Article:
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The fourth Sri Lankan team to visit Australia undertook the longest tour by a side from that country, playing 27 matches in three months. However, of those fixtures, only six were first-class, including two Test matches. It was not a satisfactory situation for a team bereft of sustained competitive cricket at the highest level.
There were problems for the touring team even before it had been selected. According to the country's sports laws, all representative players and officials have to be approved by the Sri Lankan Minsitry of Sport, and in this instance the Ministry refused to give its approval to the Sri Lankan Cricket Board's choice of Abu Fuard as manager and Ranjit Fernando as his assistant. For previous Sri Lankan tours, approval had been a formality, but this time three sets of names had been required.
Following the Ministry's rejection of the Board's proposed officials, its president, Ian Pieris, resigned, after only five months in office. In his resignation statement, Pieris said: "In my opinion, and in the best interests of Sri Lankan cricket, we should have complied with the Ministry's directive to submit three names each for the posts of manager and assistant-manager. However, the majority in the committee took another view and I could not in all conscience continue in office." The Board then submitted two further names - Nisal Senaratne as manager and Anuruddha Polonowita as assistant-manager - which the Ministry ratified immediately in view of the time constraint.
This had not been the only problem prior to the start of the tour. The Sri Lankan Board had been most dissatisfied with the itinerary sent to them by the Australian Cricket Board. With the Australian season being disrupted by the later-than-scheduled arrival of Pakistan, and with the ACB undertaking to Channel Nine television not to programme international cricket while the Commonwealth Games were being broadcast from Auckland, New Zealand, the Sri Lankans were faced with a period of 37 days in which they would play no senior cricket. The Sri Lankan Board put two options to the ACB, the preferred choice being to make a short tour of New Zealand during this period. The other was to return home for a time. The ACB refused to entertain the New Zealand concept and insisted that the Sri Lankans wander aimlessly around Australia, playing mainly at country venues. That the visitors agreed with such good grace to this schedule, which at times meant three flights a day, was a credit to them.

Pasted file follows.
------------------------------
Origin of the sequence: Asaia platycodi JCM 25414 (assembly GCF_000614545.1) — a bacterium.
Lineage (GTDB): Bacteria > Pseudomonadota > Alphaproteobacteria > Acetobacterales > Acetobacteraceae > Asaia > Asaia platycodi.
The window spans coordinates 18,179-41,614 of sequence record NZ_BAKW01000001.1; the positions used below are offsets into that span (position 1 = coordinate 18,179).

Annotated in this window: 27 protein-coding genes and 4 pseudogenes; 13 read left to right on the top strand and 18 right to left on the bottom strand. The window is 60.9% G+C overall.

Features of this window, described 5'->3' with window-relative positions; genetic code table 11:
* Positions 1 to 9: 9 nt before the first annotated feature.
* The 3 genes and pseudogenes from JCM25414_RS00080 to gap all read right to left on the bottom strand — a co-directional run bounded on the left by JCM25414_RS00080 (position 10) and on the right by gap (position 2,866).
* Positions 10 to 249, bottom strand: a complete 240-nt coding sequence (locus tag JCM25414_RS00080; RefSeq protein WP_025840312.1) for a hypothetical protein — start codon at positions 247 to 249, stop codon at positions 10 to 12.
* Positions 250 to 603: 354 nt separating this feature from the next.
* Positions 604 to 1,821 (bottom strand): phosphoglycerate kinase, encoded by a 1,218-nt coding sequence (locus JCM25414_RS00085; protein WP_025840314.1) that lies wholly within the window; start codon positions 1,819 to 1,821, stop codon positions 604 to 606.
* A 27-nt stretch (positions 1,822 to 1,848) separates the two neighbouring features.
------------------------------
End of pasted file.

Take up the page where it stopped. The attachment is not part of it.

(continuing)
When the sixteen-man Sri Lankan team was announced, the surprise omission was Brendon Kuruppu, a wicket-keeper-batsman, who had been to Australia in 1987-88. The three newcomers were Dhammika Ranatunga - the elder brother of the captain, Arjuna Ranatunga, and an opening batsman - all-rounder Sanath Jayasuriya, and wicket-keeper Gamini Wickremasinghe. As the tour wore on and the list of injured players grew, three replacements joined the party - Nilantha Ratnayake, Ruwan Kalpage and finally Kuruppu, who was flown to Australia for the last three limited-overs internationals.
The tour was a learning process for many of the Sri Lankans. Aravinda de Silva, who had been on two previous tours, in 1984-85 and 1987-88, scored 934 runs at 37.36 in all matches. He was followed by the ever-improving Asanka Gurusinha (849 runs at 28.30), who played in 25 fixtures, and Athula Samarasekera (707 runs at 28.28), whose improvement was marked as the tour progressed. Off-spinner Ranjith Madurasinghe, who had performed so well in local competitions, arrived in Australia as an unknown but soon proved his ability. His 31 wickets at 23.06 in all matches, particularly on the slower country pitches, augured well for his future. However, the loss of Graeme Labrooy and Rumesh Ratnayake through injury was a serious blow to Sri Lankan hopes in both the Test matches and the one-day internationals.
The team was ably led by Arjuna Ranatunga, with Ravi Ratnayeke as his deputy. No matter what the travelling schedules, the players always appeared at the numerous functions laid on for them correctly dressed in the team-issue blazer and trousers. But while the public relations side was exemplary, the fact is that the tour did little to enhance the standard of Sri Lankan cricket. Both Test matches showed the capability of the visitors, and never again should they suffer the indignity of being used in such a way by the Australian Cricket Board. A full fixture list of first-class matches should have been prepared, and it is to be hoped that future visits will reflect this view.
Test matches - Played 2: Lost 1, Drawn 1.
First-class matches - Played 6: Lost 2, Drawn 4.
Losses - Australia, Victoria.
Draws - Australia, New South Wales, South Australia, Tasmania.
One-day internationals - Played 8: Won 1, Lost 7. Win - Pakistan. Losses - Australia (4), Pakistan (3).
Other non first-class matches - Played 13: Won 5, Lost 5, Drawn 3. Wins - South Australian Country XI, New South Wales Country XI, Queensland Country XI, Western Australia, Western Australia Country XI. Losses - Victoria, Victorian Country Cricket League, New South Wales, Queensland, Western Australia. Draws - Australian Cricket Academy, Australian Country XI, Queensland.
Match reports for
1st Test: Australia v Sri Lanka at Brisbane, Dec 8-12, 1989
2nd Test: Australia v Sri Lanka at Hobart, Dec 16-20, 1989
1st Match: Australia v Sri Lanka at Melbourne, Dec 26, 1989
2nd Match: Australia v Sri Lanka at Perth, Dec 30, 1989
3rd Match: Pakistan v Sri Lanka at Perth, Dec 31, 1989
5th Match: Australia v Sri Lanka at Melbourne, Jan 4, 1990
6th Match: Pakistan v Sri Lanka at Brisbane, Feb 10, 1990
9th Match: Pakistan v Sri Lanka at Hobart, Feb 15, 1990
10th Match: Pakistan v Sri Lanka at Adelaide, Feb 17, 1990
11th Match: Australia v Sri Lanka at Adelaide, Feb 18, 1990